Saturday, August 1, 2009

I Miss My MTV!

Back in the dark ages, before the Internet and iPhones and YouTube and Hulu (well you get the picture) if you wanted to see your favorite band or artist performing, your options were limited. You could hope they'd come to a venue near you so you could see them live; you could watch them lip-synching on weekly music shows like American Bandstand or Soul Train; you could see them perform on one of the assorted concert shows such as Don Kirschner's Rock Concert or The Midnight Special. Or you could hope they'd make an appearance as the musical guest on one of the late night programs (SNL, Tonight Show etc).

That all changed on August 1st, 1981. MTV was on the air with the then innovative concept of 24 music television (yes kids, there was a time when the "M" in MTV actually stood for "Music" - as opposed to Mediocre, Moronic, Mind-numbingly bad, etc). There was something exciting about those early days - maybe it was the chance to see what your favorite performers looked like; or maybe it was watching a channel aimed at my age group; or maybe it was the unsophisticated (some might say "cheesy") videos from bands I'd never heard of. I suspect it was a combination of factors. Whatever it was, I'd never seen anything like it before. We didn't have cable in my house at the time, so for the first year or so I had to watch it at the homes of friends who were more fortunate. When my parents finally relented and we got cable (sometime in late 1982) MTV was always on; often as background noise providing a soundtrack to my daily life.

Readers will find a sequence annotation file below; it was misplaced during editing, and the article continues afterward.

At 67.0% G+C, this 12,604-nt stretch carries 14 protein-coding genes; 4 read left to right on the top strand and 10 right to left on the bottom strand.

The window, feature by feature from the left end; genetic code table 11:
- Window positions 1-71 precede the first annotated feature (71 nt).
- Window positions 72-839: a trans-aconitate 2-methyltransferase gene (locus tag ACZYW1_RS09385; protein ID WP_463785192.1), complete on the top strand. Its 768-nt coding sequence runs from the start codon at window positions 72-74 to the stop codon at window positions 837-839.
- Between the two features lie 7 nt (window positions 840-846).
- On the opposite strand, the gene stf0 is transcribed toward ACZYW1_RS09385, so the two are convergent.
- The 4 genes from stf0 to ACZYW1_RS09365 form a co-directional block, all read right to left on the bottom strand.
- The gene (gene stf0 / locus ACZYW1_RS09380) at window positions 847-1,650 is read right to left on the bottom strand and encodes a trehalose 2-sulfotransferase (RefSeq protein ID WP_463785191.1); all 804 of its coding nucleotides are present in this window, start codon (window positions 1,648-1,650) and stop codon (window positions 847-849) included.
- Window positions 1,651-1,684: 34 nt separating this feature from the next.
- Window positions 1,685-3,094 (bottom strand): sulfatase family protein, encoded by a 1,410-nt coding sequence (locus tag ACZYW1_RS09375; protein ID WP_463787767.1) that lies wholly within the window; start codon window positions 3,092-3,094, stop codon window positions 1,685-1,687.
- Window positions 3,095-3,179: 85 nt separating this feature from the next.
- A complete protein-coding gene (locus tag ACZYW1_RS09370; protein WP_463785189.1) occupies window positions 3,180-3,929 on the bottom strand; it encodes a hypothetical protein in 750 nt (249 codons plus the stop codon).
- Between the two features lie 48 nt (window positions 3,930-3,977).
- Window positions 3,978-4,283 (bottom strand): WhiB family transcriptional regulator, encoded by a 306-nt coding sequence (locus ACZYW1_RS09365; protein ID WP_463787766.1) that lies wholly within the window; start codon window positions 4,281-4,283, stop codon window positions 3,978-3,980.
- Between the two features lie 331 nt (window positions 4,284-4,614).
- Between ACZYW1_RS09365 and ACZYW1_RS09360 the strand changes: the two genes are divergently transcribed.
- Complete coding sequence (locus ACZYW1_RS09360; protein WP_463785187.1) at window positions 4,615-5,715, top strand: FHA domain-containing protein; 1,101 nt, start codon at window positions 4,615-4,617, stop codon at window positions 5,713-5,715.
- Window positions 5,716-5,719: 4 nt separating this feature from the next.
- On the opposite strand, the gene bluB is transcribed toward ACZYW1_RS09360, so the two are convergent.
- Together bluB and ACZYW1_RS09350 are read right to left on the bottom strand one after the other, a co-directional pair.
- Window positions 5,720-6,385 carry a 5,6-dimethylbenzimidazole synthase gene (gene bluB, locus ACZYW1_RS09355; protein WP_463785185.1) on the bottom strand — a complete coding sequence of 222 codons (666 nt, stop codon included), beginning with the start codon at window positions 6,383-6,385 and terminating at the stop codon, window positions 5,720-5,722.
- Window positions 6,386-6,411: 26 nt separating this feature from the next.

Guiding us through the videos were the five original VJ's: J.J. Jackson - the hip one with real music creds as a former DJ; Cute-as-a-button Martha Quinn (who had attended NYU around the same time I did -although I don't recall ever seeing her on campus); sexy, husky-voiced Nina Blackwood; funny Alan Hunter, and cool Mark Goodman. It is either a tribute to my long term memory or a sign of my pathetic inability to let the past go, that I can remember each one so distinctly.

During the early years, the channel ran a series of "I want my MTV" ads featuring pop stars enticing viewers to call their local cable stations and demand that they carry MTV. This one features Cyndi Lauper, Billy Idol, David Bowie and Boy George:

28 years later it must be hard for someone who only knows MTV as it is today - a wasteland of reality shows - to imagine the impact the channel had back in the 1980's. It created stars out of unknown performers, and influenced what people listened to, how they talked, and what they wore. I'd like to close with this short clip of the first 30 seconds of MTV programming (to this day I can't watch scenes of the moon landing without hearing the MTV guitar riff)


  1. It was ALL about Martha Quinn. The only reason to sit through insipid and un inspired videos cliches ( sad balladeer walking through a rain slicked street at night, thuggish punk kids with bad hair smashing through a wall and or swining a microphone stand like a hammer ... ) was to watch Martha in between times mugging about. I tried to watch VH! one night while trying to get the baby to sleep and it too was reality shows,informercials and Viagra spots.

    You and you alone might remember this : back in the very early 80's I used to get HBO at my house. at the time HBO was only on about 8 hours a day and they had a show called " HBO's Video Jukebox ". Every day after school I would watch this show and watch the same 15 or so videos ( Aha Culture Club and all the greatest hits of the 80's - - an oxymoron if I ever heard one .. )

  2. I do remember HBO's Video Jukebox. In fact, I recently came across an ancient VHS tape that had an episode of Video Jukebox on it (including a music video by Mel Brooks(promoting his then current remake of To Be or Not To Be) and a bizarre one by Dean Martin).

    Hey! Where's the love for 80's Music? You sound like my wife. I public admit my love of all things 80's (well maybe not all things, but I do like the music!)